An architect and civil engineer who practised in Cape Town, Ackermann trained as a civil engineer in England where he was articled to Henry Grissell, a government contractor. After completing articles, he was employed by Bramwell Charles Cubitt, of Cubitt & May, Engineers and was subsequently employed as a draughtsman by the Admiralty in London for ten years (1865-75) where he also worked as an engineer. In 1875 he left for Cape Town where he was employed as assistant to WG BROUNGER, the Railway Engineer. In April 1875 he was commissioned, in his private capacity, to superintend the building of the west end of St Saviour's Church, Claremont, which included the building of the tower. Problems arose; on a visit to England in 1878 he consulted William BUTTERFIELD about the church building; it was finally dedicated in December 1880. While in public service, ACKERMANN designed/supervised the Railway Terminal Buildings in Cape Town, c1875, and in 1876 was put in charge of the Houses of Parliament following C FREEMAN's dismissal and until the arrival of HS GREAVES in the same year. He gave evidence before a parliamentary enquiry into FREEMAN's work on the Houses of Parliament; asked if he had a large staff employed (in the PUBLIC WORKS DEPARTMENT, Cape Town), he replied 'it might be called a large staff but that they were not all employed. They were Mr HS GREAVES, Mr Lees, Mr HOWARD and Mr Winder. Mr GREAVES had been sent out to replace Mr McAndrew and Mr Howard was only partly employed '(Minutes of Evidence 1876:1-23).
In 1878 Ackermann left government service and entered into partnership with an engineer, H THWAITES, until 1880. During this period he was a director of the South Africa Glass Company which made Woodstock glass. For about ten years he practised alone and then (c1900) he went into partnership with WM ADAMSON in Cape Town (cf. ACKERMANN & ADAMSON). Ackermann was a founder member of the Engineering and Architectural Association of South Africa (EAASA) in Cape Town in 1884 and in 1898 he was on the committee to draw up the constitution for the proposed South African Society of Architects (SASA) of which he was a founder member and which in 1902 became the Cape Institute of Architects.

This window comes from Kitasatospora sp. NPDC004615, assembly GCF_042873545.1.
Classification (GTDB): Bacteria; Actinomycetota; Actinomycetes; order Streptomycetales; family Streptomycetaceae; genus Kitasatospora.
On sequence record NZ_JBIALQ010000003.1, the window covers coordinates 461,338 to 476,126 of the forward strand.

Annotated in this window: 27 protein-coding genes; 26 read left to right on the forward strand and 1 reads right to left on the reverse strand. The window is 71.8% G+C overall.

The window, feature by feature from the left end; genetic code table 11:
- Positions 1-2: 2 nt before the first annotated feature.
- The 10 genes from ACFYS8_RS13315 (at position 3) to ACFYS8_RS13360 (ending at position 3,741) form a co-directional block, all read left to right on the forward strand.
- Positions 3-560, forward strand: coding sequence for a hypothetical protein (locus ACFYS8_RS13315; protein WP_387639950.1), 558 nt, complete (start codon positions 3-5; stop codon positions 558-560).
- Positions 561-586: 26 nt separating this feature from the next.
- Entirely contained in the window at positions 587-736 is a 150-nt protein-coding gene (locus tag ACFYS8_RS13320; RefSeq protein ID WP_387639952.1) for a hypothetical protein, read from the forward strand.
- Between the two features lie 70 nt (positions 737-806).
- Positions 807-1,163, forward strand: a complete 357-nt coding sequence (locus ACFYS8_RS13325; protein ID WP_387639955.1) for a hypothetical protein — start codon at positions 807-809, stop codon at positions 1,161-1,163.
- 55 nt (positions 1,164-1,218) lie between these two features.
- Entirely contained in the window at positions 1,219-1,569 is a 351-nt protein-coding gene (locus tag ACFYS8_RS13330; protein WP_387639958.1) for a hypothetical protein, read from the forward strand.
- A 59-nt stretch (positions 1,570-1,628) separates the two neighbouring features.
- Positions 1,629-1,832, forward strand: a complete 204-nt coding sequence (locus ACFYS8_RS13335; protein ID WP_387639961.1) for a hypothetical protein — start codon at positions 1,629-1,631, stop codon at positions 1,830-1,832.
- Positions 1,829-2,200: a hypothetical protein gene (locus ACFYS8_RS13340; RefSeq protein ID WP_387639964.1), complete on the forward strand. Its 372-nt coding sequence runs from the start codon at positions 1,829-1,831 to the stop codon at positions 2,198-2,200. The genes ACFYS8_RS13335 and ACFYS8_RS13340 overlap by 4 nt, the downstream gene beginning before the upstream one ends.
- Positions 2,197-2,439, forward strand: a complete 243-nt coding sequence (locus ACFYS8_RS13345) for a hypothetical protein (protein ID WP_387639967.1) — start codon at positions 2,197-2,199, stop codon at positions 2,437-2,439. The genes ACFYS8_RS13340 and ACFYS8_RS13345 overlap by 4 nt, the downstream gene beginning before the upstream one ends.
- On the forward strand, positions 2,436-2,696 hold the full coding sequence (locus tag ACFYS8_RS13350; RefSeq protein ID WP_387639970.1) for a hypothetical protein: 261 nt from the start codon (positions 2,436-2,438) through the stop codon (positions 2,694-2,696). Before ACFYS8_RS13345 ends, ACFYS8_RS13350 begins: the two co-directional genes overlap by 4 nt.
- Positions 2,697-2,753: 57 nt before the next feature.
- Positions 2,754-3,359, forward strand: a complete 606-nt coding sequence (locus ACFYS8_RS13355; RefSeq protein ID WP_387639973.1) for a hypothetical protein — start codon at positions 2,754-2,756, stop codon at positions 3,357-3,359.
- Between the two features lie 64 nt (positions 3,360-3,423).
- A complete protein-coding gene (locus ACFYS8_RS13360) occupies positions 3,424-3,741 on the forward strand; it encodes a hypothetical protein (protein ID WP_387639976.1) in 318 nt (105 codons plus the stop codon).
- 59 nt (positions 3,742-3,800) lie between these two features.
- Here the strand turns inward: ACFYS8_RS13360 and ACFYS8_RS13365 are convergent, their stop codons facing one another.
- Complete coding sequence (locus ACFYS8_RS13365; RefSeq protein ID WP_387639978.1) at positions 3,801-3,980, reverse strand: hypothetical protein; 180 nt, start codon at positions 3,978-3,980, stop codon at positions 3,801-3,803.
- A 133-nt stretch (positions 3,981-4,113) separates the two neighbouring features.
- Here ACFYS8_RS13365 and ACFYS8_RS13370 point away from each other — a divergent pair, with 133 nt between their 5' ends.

Mem EAASA 1884; SASA 1901; Council Mem CIA 1902 (Afr Archt Jul 1911:33; ISAA and CIA Papers. CAD A1659; Langham-Carter 1979; Minutes of Evidence, May 1876:1-23; Picton-Seymour 1977; Radford 1979)
All truncated references not fully cited in 'References' are those of Joanna Walker's original text and cited in full in the 'Bibliography' entry of the Lexicon.
Books citing ACKERMANN
|Brown, SM. 1969. Architects and others: an annotated list of people of South African interest appearing in the RIBA Journal 1880 1925. Johannesburg: Unpublished dissertation, University of the Witwatersrand. pp |
|Fransen, Hans. 2004. The old buildings of the Cape. A survey of extant architecture from before c1910 in the area of Cape Town - Calvinia - Colesberg - Uitenhage. Johannesburg & Cape Town: Jonathan Ball Publishers. pp 104|
|Johnson, Brian Andrew. 1987. Domestic architecture at the Cape, 1892-1912 : Herbert Baker, his associates and his contemporaries. Cape Town: Unpublished Thesis UNISA. pp |
|Johnson, Brian Andrew. 1979. An art historical study of the architecture of the Southern Cape Peninsula, 1880-1913 : houses and small business premises. : Unpublished Thesis UNISA. pp fig. 68|
|Picton-Seymour, Désirée. 1989. Historical Buildings in South Africa. Cape Town: Struikhof Publishers. pp 42, 54, 107|
|Walker, Michael. 2012. Early architects of Cape Town and their buildings (1820 - 1926) with postcard illustrations, The. St James: Michael Walker. pp 23-24|
|Walker, Michael. 2015. Old hotels of Cape Town (1890-1911), The : A history long forgotten, seldom told. St James: Published Privately. pp 2, 3, 71|